Montana Utility Rate Kerfuffle Would Be Resolved by HB 475

A measure(HB 475) that would require the Montana Public Service Commission to review public utilities’ rates “at any time considered to be in the public interest” moved one step closer to clearing the Legislature on February 28, according to a report by the Helena Independent Record.

“The Public Service Commission cannot determine [at this point] if NorthWestern is charging too much,” State Representative Tom Woods, (D-Bozeman) told the local news outlet. “This bill is added protection against consumers getting overcharged by monopolies.”

Indeed, in mid-February, NorthWestern Energy released a statement responding to an online petition and other consumer complaints about high utility bills. In that release, the Sioux Falls-based company stated, “As a regulated utility, our rates are thoroughly reviewed and approved by the Montana Public Service Commission with involvement from independent third parties.’

This statement was reported widely in the Montana news media – but it was not accurate, according to PSC Communications Director Chris Puyear, who countered, “Contrary to NorthWestern’s claim, the commission did not approve the latest substantial rate increase that consumers of NorthWestern are experiencing. State law allows the utility to automatically increase its rates to flow through to consumers the increase in property taxes levied by the Montana Department of Revenue. This is just what NorthWestern did.”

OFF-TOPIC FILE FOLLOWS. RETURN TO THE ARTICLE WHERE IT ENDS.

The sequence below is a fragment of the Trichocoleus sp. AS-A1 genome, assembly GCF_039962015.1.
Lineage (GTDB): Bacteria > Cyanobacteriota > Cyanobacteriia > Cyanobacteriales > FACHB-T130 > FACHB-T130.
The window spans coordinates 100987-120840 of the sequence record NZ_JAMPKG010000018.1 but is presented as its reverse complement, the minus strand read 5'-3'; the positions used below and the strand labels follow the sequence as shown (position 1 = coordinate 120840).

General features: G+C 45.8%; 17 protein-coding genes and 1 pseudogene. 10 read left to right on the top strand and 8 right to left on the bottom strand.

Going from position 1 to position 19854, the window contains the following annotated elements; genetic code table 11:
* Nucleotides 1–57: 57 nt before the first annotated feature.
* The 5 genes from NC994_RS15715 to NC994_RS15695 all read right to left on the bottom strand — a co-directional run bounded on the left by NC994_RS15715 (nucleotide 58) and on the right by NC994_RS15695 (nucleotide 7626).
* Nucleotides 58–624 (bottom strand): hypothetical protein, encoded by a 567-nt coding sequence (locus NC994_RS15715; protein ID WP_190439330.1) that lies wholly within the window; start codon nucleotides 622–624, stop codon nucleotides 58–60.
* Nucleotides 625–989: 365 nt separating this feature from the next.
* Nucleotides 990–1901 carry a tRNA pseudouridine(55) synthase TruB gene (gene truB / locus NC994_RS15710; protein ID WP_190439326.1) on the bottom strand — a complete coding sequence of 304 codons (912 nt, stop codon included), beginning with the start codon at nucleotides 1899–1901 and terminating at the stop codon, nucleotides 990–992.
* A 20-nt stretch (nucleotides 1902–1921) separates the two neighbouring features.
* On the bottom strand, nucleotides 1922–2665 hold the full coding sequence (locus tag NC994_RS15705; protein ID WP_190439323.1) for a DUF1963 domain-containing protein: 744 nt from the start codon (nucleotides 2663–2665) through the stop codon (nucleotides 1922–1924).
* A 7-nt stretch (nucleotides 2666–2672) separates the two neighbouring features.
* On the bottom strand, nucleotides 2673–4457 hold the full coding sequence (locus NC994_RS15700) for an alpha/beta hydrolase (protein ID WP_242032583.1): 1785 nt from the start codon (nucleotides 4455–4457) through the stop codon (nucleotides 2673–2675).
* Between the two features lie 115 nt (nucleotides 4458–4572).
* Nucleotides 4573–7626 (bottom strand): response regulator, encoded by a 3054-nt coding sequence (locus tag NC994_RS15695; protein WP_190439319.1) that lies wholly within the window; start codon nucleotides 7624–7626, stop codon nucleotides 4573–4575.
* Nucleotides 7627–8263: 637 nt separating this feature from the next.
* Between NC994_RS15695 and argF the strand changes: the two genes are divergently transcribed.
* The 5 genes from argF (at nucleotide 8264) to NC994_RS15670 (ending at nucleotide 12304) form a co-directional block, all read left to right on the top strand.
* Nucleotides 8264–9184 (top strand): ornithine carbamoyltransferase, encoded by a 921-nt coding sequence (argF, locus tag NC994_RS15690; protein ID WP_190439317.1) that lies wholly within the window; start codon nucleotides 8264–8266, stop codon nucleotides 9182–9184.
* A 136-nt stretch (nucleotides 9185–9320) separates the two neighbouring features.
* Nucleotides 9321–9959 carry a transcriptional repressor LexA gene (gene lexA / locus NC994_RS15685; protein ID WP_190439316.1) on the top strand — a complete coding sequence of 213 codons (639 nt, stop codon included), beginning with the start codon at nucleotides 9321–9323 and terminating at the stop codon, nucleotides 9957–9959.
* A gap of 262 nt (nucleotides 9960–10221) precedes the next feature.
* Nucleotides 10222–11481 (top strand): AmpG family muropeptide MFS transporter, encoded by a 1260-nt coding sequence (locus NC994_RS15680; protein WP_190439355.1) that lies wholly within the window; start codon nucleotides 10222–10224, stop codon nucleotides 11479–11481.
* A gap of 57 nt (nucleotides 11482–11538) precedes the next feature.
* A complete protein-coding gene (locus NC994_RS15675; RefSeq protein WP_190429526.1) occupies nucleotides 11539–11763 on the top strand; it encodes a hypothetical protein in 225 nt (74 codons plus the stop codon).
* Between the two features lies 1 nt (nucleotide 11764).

He added, “These rate increases went into effect on January 1 without PSC approval. The PSC had a number of questions concerning whether NorthWestern was properly allocating those increases to its retail customers. NorthWestern declined to answer those questions, instead automatically implementing the rate increase.”

House Bill 475  would enable the Public Service Commission to require utilities to justify the rates they charge, something Woods said hasn’t been done more than seven years. The bill passed a third vote in the House (80-20) and was transmitted to the State Senate on March 1 for deliberation.

“The utility needs to prove to us they are worthy of the trust we’ve placed in them,” Woods told the local newspaper.

“Is the current state of affairs hurting the ratepayers?” Woods asked. “A lot of people who have been opening their utility bills would say yes. When you’re a regulated utility it should be required that you periodically have to justify the rates,” Woods said.

Woods said NorthWestern has earned a roughly 11 percent and 10.2 percent return on equity in the last two years, which is substantially more than what the Montana Consumer Council says is reasonable. The council represents Montana consumers in rate cases. He said the utility  has been earning $10 million more than it should be because they’ve been able to avoid rate review.

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